[arin-ppml] IPv6 in the Economist

Paul G. Timmins ptimmins at clearrate.com
Fri Jun 6 11:05:48 EDT 2008

I was going to say the same about you. If you're angry, just sue someone
already and get it over with. I tried to be neutral in this, but hearing
months and months of conspiracy theories and now some sort of push for
OSI CLNS over IPv6 because of some "certain root operators want to keep
their monopolies on anycast sales" (obviously a reference to the usual
suspects you decry on a daily basis). Maybe we let these people run the
root servers because they do a good job at it and don't screw up? Are
you offering to run a root DNS server? It's a job you get to do for
free, and then net kooks can implicate you're part of a secret cabal.
Sounds like a good deal.

Tellya what. You set up your own ARIN running OSI CLNS, and your own
root servers over OSI CLNS, and if it takes off and the majority people
actually use it instead of IPv6, I'll buy transit from you. Deal?

Until then, I think I speak for the silent majority when I say that your
conspiracy theories and bandying about of legal terms freely,
denigrating people who are generally respected as good actors on the
internet (and if you don't like that, PROVE OTHERWISE! Making your case
on PPML is great, but you know what they say about arguing on the
internet. Pick your venue and go for it!) just weakens your case in the
eyes of the public, and make PPML look like a collection of bickering
adults in their mother's basements wearing tinfoil hats. As the glorious
comic book I got last summer states: Who is ARIN? YOU ARE! And frankly,
I don't want history to see us in this light. Well, maybe they can see
you in this light, but not the rest of us. Maybe you could start a
livejournal for your rants or something.


-----Original Message-----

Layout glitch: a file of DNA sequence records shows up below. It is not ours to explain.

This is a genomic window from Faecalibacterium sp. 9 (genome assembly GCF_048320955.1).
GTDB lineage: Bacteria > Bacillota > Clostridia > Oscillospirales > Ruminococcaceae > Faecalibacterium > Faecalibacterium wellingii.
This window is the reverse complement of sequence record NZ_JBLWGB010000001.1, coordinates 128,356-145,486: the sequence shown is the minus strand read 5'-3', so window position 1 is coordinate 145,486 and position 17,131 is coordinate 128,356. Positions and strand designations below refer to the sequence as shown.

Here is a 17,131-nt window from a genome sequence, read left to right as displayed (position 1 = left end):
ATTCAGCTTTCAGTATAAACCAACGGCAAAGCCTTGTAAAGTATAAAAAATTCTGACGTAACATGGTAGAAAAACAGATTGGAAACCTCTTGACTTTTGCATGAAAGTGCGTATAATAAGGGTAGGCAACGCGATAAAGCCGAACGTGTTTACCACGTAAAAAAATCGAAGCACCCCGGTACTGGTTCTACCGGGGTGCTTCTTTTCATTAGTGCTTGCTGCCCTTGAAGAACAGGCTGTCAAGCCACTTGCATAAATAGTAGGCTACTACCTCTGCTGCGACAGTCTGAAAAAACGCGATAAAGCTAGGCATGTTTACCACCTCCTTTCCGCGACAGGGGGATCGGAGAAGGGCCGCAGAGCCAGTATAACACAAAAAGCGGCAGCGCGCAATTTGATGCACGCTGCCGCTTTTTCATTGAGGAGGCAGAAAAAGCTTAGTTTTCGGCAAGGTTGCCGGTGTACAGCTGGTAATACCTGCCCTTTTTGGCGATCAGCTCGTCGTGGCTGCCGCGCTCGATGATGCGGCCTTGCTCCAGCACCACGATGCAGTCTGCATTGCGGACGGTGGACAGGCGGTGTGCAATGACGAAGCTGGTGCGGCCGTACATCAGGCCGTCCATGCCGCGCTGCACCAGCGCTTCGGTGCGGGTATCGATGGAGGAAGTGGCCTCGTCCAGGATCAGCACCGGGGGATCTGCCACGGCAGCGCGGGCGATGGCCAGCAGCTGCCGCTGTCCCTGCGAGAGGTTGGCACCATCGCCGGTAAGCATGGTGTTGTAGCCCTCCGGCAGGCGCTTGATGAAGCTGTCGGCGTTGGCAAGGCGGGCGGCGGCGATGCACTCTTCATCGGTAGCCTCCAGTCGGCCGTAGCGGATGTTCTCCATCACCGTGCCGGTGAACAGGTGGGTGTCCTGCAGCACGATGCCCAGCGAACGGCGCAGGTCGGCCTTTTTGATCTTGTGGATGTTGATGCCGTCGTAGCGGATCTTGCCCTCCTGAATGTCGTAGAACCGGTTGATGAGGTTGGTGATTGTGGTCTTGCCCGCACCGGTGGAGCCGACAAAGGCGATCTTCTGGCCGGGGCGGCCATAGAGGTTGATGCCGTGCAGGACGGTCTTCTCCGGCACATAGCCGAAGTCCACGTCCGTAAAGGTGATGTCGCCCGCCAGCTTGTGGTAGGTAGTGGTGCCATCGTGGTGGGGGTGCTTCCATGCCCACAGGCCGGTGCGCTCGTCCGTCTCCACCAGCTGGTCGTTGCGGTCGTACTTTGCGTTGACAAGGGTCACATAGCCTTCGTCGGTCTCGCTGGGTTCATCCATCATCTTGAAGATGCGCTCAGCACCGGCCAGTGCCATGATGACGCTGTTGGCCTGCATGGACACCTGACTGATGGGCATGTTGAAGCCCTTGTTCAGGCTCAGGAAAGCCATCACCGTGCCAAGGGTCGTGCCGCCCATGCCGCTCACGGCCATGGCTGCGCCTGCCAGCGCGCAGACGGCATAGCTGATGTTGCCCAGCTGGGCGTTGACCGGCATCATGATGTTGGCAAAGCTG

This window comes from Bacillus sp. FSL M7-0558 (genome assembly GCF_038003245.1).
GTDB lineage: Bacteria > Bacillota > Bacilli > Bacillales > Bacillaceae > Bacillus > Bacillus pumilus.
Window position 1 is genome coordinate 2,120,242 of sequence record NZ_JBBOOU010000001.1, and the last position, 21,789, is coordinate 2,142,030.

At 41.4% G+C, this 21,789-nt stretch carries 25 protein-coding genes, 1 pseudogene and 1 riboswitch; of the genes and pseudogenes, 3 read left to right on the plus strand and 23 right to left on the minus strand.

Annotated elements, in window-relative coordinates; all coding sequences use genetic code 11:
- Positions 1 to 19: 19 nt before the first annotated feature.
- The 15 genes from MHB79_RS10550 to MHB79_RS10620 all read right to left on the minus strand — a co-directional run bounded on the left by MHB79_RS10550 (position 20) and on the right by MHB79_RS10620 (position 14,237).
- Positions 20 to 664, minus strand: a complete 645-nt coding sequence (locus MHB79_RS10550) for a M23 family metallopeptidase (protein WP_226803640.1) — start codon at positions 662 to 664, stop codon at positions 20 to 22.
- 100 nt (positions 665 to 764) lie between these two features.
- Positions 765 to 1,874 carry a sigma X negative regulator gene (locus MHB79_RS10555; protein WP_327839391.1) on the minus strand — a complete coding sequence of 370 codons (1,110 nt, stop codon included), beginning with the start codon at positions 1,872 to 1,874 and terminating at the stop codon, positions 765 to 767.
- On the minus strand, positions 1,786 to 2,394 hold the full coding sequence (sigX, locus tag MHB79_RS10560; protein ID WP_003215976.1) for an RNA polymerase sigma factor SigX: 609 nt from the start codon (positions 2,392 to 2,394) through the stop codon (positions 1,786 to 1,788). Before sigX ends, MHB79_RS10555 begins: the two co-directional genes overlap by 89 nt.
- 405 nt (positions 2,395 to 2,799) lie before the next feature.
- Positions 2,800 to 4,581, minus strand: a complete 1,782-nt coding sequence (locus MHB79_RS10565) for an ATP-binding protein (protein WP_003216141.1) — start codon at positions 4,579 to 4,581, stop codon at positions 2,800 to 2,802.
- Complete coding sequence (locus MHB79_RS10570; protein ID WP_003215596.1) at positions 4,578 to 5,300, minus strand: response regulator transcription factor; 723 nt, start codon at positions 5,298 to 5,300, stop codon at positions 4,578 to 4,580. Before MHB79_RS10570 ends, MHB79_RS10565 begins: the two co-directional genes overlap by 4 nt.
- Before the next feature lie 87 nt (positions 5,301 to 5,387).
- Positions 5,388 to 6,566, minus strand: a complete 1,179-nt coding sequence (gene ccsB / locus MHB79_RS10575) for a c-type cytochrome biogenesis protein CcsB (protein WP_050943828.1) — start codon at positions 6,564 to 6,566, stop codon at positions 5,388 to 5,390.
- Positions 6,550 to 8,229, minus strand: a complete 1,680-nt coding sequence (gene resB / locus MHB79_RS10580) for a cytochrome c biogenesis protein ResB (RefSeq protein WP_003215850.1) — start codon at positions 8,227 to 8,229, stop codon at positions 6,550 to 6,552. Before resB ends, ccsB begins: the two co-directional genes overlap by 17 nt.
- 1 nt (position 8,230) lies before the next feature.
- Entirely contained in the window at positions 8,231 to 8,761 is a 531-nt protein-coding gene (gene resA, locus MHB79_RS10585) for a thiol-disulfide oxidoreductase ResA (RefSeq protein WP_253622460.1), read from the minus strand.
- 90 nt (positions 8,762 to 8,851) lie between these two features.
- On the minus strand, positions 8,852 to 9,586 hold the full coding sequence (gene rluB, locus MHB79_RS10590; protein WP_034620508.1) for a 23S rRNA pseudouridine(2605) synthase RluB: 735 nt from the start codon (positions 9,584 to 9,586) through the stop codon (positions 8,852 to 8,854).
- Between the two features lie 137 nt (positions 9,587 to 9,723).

From: Dean Anderson [mailto:dean at av8.com] 
Sent: Friday, June 06, 2008 10:58 AM
To: Paul G. Timmins
Cc: Owen DeLong; PPML
Subject: Re: [arin-ppml] IPv6 in the Economist

If you have something to dispute, dispute it. State your facts, if you
have any to state. I've stated mine.

Your mindless, factless promotion of certain view is wearing out.


On Fri, 6 Jun 2008, Paul G. Timmins wrote:

> Dean, are you on drugs? I can't tolerate this garbage anymore. 
> -----Original Message-----
> From: arin-ppml-bounces at arin.net [mailto:arin-ppml-bounces at arin.net]
> Behalf Of Dean Anderson
> Sent: Friday, June 06, 2008 10:26 AM
> To: Owen DeLong
> Cc: PPML
> Subject: Re: [arin-ppml] IPv6 in the Economist
> On Fri, 6 Jun 2008, Owen DeLong wrote:
> > Except you can't do name resolution if you turn off IPv4.
> > 
> > I would say that's not full IPv6 support.
> > 
> > I'd say that's minimal sort-of support at best.
> DNS is very severely broken in IPv6. This non-technical reason is that
> certain root operators want to keep their monopolies on anycast sales,
> and so (for technically inexplicable reasons), they have advocated
> mixing IPv6 and IPv4, and silenced dissent in apparent violations of
> anti-trust law.  So, there are no IPv6 root nameservers. Instead, one
> mixes IPv6 DNS records with IPv4 DNS records on the same nameserver.
> This totally unnecessary mixing creates stability problems for both
> and IPv6.  One has to remove IPv4 NS records to make room for IPv6
> records, so any effort to deploy IPv6 comes at the expense of IPv4
> stability. While bad enough, that isn't the worst part.
> What's worse is that the DNS resolver implementations are broken as
> well. One can't just create IPv6 root nameservers because the
> don't do the right thing--there is no IPv6-specific resolver which
> use different root nameservers for IPv6. IPv4 and IPv6 have to be
> at the roots on down.  Until this is fixed, IPv6 won't really be very
> useful or else both won't be stable.  Altering and updating resolvers
> every computer is a very time-consuming job to say the least. So, I
> think IPv6 won't be taking over in 3 years, and IPv4 won't be going
> in 3 years.
> Its probably 10+ years to fix the resolver problem, and so a long time
> before IPv6 could be ready for stable deployment outside a lab.  In
> time, I'd say we could go to OSI CLNS instead, and have much less
> The good news is that one can work on both IPv6 and CLNS
> as completely separate stacks.  Keeping CLNS separate from IPv4 this
> time will improve the process of development, and improve deployment
> stability later.
> 		--Dean

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